Thomas Hardy: The World of His Novels, by J. B. Bullen

Jane Thomas takes the Wessex trail

August 29, 2013

Thomas Hardy has been powerfully and inextricably identified with the region in which his work is mostly set. A blue plaque – one of the few to commemorate a fictional character – marks the “home” of Michael Henchard, thus forming a material link between an actual 18th-century brick house in South Street, Dorchester (now a branch of Barclays Bank) and the home of an imaginary citizen of Casterbridge.

In this beautifully illustrated and immensely readable book, J. B. Bullen sets out to identify the actual places and settings that inspired Hardy, and explores the “expressive relationship” between the villages, buildings and landscapes of the “partly real, partly dream” country of Wessex and the characters that populate it. Beginning with the “articulate architecture” of Far From the Madding Crowd, Bullen’s odyssey takes us across the expressively “haggard” Darwinian landscape of The Return of the Native’s Egdon Heath (Puddletown) to the tightly realised topography of The Mayor of Casterbridge (“more Dorchester than Dorchester itself”). On we go, northwards, to The Woodlanders and Melbury Osmond – the land of Hardy’s mother – before descending into the painterly landscape of Tess’ Blackmoor Vale, shaped in Hardy’s imagination by Turner, Frazer, Ruskin, Wagner and solar fertility myths, and finally into the “Brown Melancholy”, dead medievalism and “freezing negative” of Christminster (Oxford). The seventh and final chapter explores the “Poems of 1912-13” in the magisterial landscape of North Cornwall, where Hardy becomes a character in his own narrative in a location whose every element is a graphic expression of loss, guilt and remorse.

Hardy becomes a character in his own narrative in a location whose every element is a graphic expression of loss, guilt and remorse

Bullen’s mission is to recuperate the “sense of pleasure” and the “enormous positive vitality” in Hardy’s work that has been lost in the prevailing critical and popular concentration on gloom and despair. This he locates firmly in Wessex: a visionary place “charged with stories, legends and myths, enhanced with light, colour, sounds, texture and smells”, which plays an active role in the plot and the dispositions of Hardy’s “psychologically plausible” characters. He foregrounds the significance of the built as well as the natural environment in Hardy’s work and explores what the experience of “being there” might bring to our understanding of it.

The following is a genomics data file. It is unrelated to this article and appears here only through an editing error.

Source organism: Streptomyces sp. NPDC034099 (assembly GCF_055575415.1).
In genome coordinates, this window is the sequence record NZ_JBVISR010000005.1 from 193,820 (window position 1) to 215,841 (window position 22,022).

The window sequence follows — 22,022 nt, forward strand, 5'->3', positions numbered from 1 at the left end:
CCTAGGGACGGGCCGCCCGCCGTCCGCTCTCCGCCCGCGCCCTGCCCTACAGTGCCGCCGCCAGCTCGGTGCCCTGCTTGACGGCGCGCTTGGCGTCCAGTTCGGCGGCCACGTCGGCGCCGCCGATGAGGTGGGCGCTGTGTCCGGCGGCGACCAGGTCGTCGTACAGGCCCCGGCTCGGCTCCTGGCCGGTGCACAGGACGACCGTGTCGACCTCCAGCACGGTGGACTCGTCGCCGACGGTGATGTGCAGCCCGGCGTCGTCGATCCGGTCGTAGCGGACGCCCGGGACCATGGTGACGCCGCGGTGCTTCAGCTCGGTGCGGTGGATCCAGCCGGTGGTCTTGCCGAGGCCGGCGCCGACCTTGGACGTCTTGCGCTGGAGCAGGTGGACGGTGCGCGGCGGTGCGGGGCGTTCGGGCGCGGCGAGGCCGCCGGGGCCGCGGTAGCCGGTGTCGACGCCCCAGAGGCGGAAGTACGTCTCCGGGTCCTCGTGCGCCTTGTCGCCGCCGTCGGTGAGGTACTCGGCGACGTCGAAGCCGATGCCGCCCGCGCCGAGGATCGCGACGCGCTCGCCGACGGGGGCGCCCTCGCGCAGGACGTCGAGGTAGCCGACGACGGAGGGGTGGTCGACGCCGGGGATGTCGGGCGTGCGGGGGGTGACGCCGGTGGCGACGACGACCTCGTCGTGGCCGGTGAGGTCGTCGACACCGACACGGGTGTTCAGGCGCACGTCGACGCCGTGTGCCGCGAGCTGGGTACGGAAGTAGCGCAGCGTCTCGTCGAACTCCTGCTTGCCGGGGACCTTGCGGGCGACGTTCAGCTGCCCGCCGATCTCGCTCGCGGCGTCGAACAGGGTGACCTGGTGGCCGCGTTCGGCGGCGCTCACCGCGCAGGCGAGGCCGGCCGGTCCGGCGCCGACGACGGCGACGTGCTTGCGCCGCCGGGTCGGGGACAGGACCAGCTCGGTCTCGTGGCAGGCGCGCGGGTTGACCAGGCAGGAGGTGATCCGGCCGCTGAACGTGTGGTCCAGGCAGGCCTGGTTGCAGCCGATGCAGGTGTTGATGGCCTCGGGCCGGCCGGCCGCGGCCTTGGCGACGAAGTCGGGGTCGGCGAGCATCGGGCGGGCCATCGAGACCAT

Travelling to the locations, Bullen insists, is to participate in the transformative experience of art, whereby the real becomes the visionary through the medium of Hardy’s language. The poetics of loss works only because what it mourns is so intensely realised on the page, thereby, perhaps, inducing in the reader an intense desire to capture the intangible spirit of Hardy’s art – art’s “unique mode of reaching”, as Walter Pater put it – by hunting out its points of origin. However, to do so is to be unsatisfied and this is perhaps most clearly demonstrated in the intensely biographical final chapter on the “Poems of 1912-13”. Little is gained, when reading the superbly expressive line, “while I/Saw morning harden upon the wall” (The Going), to be told that “the soft ‘call’ resonating against the hard ‘wall’ precisely identifies the location [as] the wall of Hardy’s bedroom in Max Gate”. Does it? And does it really matter? Hardy’s art may indeed be “just one step away from autobiography”, but that transformative step is what makes the difference.

Hardy became increasingly aware of the book-selling potential of literary tourism, collaborating with Hermann Lea on the first illustrated guidebook to Wessex in 1913. Almost exactly 100 years later, the Dorset tourist board and the Hardy Country initiative could do worse than promote Bullen’s book, which is an excellent guide to the man and to the places in which his unique authorial voice may be fleetingly located.

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